Welcome to local radio on the Minnesota prairie: KLQP is one of few independent stations serving a rural market

MADISON -- Welcome to KLQP Radio, where all the lost dogs and cats are found, every church supper is above average, and every listener's birthday is worthy of mention on the air.

MADISON -- Welcome to KLQP Radio, where all the lost dogs and cats are found, every church supper is above average, and every listener's birthday is worthy of mention on the air.

This radio station is all about "localism.'' It serves listeners who want to know what's going on in their hometowns of Madison, Dawson and the other communities in Lac qui Parle County, and beyond to Canby in Yellow Medicine County.

"That's why we're here,'' said Maynard Meyer, the voice of KLQP Radio. "That's our bread and butter.''

For 23 years now, Meyer of Madison and his partner Terry Overlander of Dawson have made localism the format of KLQP Radio, 92.1 on the FM dial.

In the process, they've also made this 20,000-watt radio station on the western Minnesota prairie the exception to the rule. It is now one of the very few remaining independently owned and operated radio stations in the country.


"Extraordinarily rare,'' is how Jim du Bois, director of the Minnesota Broadcasters Association, described the station's position as a stand-alone operation. Ever since Congress opened the floodgates with the Telecommunications Act of 1996, the trend has been toward consolidation in the radio industry. Meyer and Overlander have bucked the trend by refusing tempting offers from would-be buyers.

And they've been successful. Meyer said KLQP turned in its best financial performance ever last year, and he is optimistic about the year ahead.

Small staff, big job

The station's focus on "localism'' isn't easy. While the station subscribes to services like the Minnesota News Network and the Linder Farm Network, most of its 24 hours of programming must be filled with locally produced and generated material.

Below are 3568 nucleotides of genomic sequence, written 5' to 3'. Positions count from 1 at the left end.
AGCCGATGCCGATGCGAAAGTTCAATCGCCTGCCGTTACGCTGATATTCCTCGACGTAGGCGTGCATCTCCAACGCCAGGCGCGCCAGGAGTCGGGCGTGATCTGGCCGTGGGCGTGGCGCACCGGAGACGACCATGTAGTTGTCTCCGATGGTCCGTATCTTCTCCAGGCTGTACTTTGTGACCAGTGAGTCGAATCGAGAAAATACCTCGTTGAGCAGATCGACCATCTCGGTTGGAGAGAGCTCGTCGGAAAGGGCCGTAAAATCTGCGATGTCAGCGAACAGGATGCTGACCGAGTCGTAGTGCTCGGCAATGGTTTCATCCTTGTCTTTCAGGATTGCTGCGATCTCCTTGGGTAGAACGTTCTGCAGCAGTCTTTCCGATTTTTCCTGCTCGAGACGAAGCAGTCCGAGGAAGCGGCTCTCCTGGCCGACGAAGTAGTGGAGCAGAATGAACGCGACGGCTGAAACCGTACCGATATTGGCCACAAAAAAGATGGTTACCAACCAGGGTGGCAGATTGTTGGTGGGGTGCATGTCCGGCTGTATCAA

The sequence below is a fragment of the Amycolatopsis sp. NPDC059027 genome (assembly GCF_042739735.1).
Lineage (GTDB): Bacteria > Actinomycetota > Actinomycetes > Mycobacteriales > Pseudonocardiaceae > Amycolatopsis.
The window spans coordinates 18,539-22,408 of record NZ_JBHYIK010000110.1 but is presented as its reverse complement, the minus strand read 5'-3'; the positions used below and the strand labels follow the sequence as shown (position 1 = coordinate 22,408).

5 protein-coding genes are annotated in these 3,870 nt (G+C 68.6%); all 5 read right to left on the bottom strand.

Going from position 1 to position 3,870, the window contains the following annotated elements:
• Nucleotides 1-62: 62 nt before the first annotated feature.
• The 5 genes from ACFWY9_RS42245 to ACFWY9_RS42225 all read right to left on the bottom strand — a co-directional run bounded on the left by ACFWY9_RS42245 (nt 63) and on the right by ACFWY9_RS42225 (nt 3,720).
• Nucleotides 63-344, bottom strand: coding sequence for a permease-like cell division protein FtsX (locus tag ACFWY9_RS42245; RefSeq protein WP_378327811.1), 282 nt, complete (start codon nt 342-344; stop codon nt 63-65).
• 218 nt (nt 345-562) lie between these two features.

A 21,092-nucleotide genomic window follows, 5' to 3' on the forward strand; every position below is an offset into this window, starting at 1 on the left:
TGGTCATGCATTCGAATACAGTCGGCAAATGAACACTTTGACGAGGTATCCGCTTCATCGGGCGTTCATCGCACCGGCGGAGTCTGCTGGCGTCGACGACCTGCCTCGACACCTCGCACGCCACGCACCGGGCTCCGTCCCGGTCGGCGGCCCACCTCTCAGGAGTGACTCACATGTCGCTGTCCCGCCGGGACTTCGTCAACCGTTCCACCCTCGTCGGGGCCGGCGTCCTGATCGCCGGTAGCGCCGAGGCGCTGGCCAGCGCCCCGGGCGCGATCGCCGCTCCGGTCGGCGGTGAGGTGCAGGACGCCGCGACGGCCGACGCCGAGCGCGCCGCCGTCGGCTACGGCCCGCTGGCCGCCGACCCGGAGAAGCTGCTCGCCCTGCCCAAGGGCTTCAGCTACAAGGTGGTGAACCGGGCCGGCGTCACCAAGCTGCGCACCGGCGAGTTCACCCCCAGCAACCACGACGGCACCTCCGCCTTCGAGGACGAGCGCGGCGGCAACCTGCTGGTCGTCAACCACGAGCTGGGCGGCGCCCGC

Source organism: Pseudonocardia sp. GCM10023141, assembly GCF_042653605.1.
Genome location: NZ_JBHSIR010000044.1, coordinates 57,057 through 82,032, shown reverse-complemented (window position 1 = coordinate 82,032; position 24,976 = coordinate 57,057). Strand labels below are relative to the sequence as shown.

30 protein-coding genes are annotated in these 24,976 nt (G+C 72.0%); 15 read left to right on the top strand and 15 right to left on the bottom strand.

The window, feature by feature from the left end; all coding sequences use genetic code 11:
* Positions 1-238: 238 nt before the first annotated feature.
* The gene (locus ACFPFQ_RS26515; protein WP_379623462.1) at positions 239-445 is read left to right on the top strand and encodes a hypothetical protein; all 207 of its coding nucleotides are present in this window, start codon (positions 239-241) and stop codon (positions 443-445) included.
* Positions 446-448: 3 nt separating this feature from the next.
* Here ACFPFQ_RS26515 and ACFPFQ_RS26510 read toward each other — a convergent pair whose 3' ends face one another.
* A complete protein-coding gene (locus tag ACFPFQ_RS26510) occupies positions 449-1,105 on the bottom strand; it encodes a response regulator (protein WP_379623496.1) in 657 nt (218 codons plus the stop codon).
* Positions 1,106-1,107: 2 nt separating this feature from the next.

It's a big job that falls to a small staff: The two partners are joined by a full-time office manager of 22 years, two part-time sports announcers, a part-time student helper, and the part-time host of a Saturday afternoon old-time music show.

"We've never been afraid to stray off the beaten path,'' said Meyer of the station's willingness to air an eclectic mix of local programming.

It's his responsibility to develop most of it. He creates four local news reports each day, with the first airing shortly after 6 a.m. and the last at 7 p.m.

He also assembles the daily play list of country and western music and 1950s to 1970s-era "golden oldies" the station features.


Meyer hosts on-the-air interviews with local residents, such as Madison Police Chief Stan Ross who dropped in the other day to remind residents about snow plowing rules. Meyer also handles everything from reading the day's birthday and death announcements and the daily rummage sale report to serving as the voice for the local advertisements the station produces and airs.

Come evening, part-time announcers Paul Raymo and Dick Newman take on the duties of covering the high school sports.

Overlander puts on plenty of his own miles as the main sales force. He calls on businesses within the 50-mile broadcast radius of the station.

Local radio relies on local advertisers

KLQP relies almost entirely on local advertisers for its revenues, said Meyer.There are more than 30,000 people -- potential customers -- living within reach of its signal.

"I know the advertising gets results,'' said Meyer. He said most advertisers base their decision to buy on performance, but some do so for the sake of boosting local sports and community activities.

"It is the single most effective thing I've done to increase my business, by far,'' said Dan Fondell, owner of TAC Computers in Dawson. For two years he has sponsored a weekly question-and-answer program. Fondell said KLQP has brought customers he could reach no other way.

Duane Amundson, owner of Madison Implement, said he is well aware of the station's importance to the community in his role as chairman of the local economic development agency. He said that the rural communities of Madison and Dawson, with populations of 1,768 and 1,480 respectively, are fortunate to have their own radio station. "Not every small, rural community has a radio station,'' he said.


Radio operations

Meyer and Overlander started the station from scratch. There was no radio station in the Madison-Dawson area when they took on the task of obtaining a frequency and license.

They grew up as friends in Benson, where Meyer graduated from high school in 1970 and Overlander in 1971. They learned radio from their fathers, who had roles with KBMO Radio in Benson.

Meyer said the business of operating a rural radio station remains challenging but is also much improved. Technology has greatly eased the work load.

When he started in radio, he had to queue up the 45 rpm records and perform many of his other duties in the three-minute time segments while they played. Today, a computer allows him to queue up a day's worth of music and programming. He can be out of the office for hours at a time.

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